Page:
Wednesday, December 04, 2013

Downfall XX: Words Words Words

Peggy Noonan wrote a very insightful piece yesterday on a root of Obama’s problems with Obamacare.  In short, she points out (as I did back in June) that Obama is not very interested in actual administration.  And he has precious little experience at it.  His thing has always been . . . words.

It’s a leader’s job to be skeptical of grand schemes. Sorry, that’s a conservative leader’s job. It is a liberal leader’s job to be skeptical that grand schemes will work as intended. You have to guide and goad and be careful.

And this president wasn’t. I think part of the reason he wasn’t careful is because he sort of lives in words. That’s been his whole professional life—books, speeches. Say something and it magically exists as something said, and if it’s been said and publicized it must be real. He never had to push a lever, see the machine not respond, puzzle it out and fix it. It’s all been pretty abstract for him, not concrete. He never had to stock a store, run a sale and see lots of people come but the expenses turn out to be larger than you’d expected and the profits smaller, and you have to figure out what went wrong and do better next time.

People say Mr. Obama never had to run anything, but it may be more important that he never worked for the guy who had to run something, and things got fouled up along the way and he had to turn it around. He never had to meet a payroll, never knew that stress. He probably never had to buy insurance!

And he has surrounded himself with Liberal to Leftist ideologues, often young, who are, yes, idealistic, who put being right, er, being enlightened and politically correct far above the boring nuts and bolts of administration.  The result?  (And I find this passage from Noonan’s post particularly revealing.)

For four years I have been told, by those who’ve worked in the administration and those who’ve visited it as volunteers or contractors, that the Obama White House isn’t organized. It’s just full of chatter. Meetings don’t begin on time, there’s no agenda, the list of those invited seems to expand and contract at somebody’s whim. There is a tendency to speak of how a problem will look and how its appearance should be handled, as opposed to what the problem is and should be done about it. People speak airily, without point. They scroll down, see a call that has to be returned, pop out and then in again.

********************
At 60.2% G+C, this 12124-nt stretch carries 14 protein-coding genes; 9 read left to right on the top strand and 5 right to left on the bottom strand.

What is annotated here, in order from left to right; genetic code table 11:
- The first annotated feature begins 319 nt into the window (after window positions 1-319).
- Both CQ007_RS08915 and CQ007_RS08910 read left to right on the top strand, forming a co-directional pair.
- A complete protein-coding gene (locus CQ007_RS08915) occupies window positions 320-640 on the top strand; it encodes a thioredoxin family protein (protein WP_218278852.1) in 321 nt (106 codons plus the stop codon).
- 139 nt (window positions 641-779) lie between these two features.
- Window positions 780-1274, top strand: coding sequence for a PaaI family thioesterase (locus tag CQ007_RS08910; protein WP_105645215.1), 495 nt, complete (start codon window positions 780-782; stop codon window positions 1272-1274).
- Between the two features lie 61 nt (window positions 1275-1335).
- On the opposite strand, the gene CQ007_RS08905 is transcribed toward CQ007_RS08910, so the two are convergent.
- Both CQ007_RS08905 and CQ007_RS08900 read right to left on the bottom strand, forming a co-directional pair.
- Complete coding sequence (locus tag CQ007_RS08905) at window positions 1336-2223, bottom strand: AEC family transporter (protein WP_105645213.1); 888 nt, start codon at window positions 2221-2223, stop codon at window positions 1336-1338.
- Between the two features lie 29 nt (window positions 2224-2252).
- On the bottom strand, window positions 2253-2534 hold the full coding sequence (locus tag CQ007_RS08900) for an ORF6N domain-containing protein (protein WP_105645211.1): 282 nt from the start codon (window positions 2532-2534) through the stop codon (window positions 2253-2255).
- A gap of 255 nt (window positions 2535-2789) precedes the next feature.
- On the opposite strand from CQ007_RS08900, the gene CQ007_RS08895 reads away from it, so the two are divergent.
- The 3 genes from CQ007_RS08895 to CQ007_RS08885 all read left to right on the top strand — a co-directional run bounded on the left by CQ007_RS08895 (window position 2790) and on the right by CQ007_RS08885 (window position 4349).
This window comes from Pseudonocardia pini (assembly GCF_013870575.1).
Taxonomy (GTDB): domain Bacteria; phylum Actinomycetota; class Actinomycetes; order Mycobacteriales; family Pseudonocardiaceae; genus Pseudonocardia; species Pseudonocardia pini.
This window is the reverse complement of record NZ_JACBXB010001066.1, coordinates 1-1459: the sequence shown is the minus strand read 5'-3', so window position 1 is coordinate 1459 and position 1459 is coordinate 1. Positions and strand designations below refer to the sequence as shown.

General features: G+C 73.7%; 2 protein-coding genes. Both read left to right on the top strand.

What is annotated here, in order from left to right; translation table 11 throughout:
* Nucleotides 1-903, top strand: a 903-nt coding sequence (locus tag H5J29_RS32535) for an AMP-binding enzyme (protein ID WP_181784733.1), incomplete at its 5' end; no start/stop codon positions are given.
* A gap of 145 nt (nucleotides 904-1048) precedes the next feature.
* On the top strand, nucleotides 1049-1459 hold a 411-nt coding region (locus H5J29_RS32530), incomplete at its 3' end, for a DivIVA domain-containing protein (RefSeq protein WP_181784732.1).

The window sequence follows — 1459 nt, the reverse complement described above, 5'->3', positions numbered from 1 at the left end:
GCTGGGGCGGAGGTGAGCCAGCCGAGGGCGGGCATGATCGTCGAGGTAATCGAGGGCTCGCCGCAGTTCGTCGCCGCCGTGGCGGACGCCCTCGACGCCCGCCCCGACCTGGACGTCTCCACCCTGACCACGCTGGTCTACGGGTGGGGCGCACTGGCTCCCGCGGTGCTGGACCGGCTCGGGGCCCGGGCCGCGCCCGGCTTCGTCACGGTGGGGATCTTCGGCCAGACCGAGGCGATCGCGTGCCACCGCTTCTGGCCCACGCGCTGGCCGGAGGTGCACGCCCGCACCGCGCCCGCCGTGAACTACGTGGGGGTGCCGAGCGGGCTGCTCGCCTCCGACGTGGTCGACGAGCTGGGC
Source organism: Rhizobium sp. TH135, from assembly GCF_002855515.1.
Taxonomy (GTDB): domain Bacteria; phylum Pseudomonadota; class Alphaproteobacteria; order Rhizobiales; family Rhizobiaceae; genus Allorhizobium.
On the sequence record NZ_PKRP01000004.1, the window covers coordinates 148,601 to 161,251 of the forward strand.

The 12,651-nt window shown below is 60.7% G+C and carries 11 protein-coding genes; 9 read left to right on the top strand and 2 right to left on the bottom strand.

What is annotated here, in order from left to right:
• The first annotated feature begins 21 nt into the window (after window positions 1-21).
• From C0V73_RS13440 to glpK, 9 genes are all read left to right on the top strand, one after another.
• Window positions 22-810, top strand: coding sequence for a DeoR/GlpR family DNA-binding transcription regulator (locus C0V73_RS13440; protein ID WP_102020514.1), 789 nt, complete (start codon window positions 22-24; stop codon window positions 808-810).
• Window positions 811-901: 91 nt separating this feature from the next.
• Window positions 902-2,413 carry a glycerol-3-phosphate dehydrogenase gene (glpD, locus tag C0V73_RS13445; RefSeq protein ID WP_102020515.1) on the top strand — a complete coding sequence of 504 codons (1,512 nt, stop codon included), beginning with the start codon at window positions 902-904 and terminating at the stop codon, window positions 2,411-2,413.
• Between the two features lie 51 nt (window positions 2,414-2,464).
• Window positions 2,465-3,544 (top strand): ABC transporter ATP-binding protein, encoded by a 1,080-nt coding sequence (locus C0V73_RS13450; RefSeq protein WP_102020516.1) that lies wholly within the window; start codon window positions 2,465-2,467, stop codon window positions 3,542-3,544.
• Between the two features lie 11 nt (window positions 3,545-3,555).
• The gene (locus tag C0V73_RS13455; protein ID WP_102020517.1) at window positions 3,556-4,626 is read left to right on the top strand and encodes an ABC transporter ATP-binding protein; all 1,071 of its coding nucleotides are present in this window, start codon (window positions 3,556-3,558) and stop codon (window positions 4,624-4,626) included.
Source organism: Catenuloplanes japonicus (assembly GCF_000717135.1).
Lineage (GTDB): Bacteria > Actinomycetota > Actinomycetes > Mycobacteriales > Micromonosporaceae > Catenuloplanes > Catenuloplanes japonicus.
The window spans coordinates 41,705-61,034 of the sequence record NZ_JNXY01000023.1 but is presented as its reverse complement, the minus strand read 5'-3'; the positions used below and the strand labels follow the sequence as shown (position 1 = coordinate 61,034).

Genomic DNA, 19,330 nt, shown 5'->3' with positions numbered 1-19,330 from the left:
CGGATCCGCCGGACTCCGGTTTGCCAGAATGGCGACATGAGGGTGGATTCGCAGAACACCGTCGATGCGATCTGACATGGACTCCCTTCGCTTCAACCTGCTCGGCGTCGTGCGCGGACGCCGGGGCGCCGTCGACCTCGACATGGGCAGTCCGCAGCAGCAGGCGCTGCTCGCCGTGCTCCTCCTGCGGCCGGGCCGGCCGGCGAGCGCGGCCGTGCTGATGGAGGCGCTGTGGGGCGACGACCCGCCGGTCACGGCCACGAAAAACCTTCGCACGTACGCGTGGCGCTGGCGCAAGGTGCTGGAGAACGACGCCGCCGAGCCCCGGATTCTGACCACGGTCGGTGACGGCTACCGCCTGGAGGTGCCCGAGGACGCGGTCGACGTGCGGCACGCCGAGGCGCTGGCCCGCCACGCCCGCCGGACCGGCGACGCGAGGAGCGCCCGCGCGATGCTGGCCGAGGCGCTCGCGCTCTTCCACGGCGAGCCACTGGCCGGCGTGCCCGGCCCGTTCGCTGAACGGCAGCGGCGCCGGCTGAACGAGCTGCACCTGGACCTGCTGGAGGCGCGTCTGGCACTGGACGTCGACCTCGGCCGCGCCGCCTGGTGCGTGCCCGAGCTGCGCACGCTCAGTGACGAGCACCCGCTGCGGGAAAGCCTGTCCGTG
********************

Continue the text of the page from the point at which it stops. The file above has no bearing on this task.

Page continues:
It does not sound like a professional operation. . . .

And when you apply this to the ObamaCare debacle, suddenly it seems to make sense. The White House is so unformed and chaotic that they probably didn’t ignore the problem, they probably held a million meetings on it. People probably said things like, “We’re experiencing some technological challenges but we’re sure we’ll be up by October,” and other people said, “Yes, it’s important we launch strong,” and others said, “The Republicans will have a field day if we’re not.” And then everyone went to their next meeting. And no one did anything. And the president went off and made speeches.

Because the doing isn’t that important, the talking is.

So what we have here is a President and an administration that is very interested in words, but not terribly interested in the logistics of actual administrating.  As Charles Krauthammer wryly opined yesterday, “It’s sort of touching the way [Obama] believes in the power of rhetoric, his rhetoric, in denying and trumping reality.”  It is not unlike the dictator who thinks he can go out on his balcony, make a ringing declaration, and it is so!

Well, sometimes that does not work as intended.

And, although Obamacare is so ill conceived it was fated to be a disaster, this wordy ideological trait of the Obama administration has certainly made things worse, thereby making the Downfall of both Obamacare and Obama that much more likely.


Downfall is an ongoing series anticipating and tracking what I expect will be the self-destruction of Obama.

The first post may be found here.  The series may be found here.

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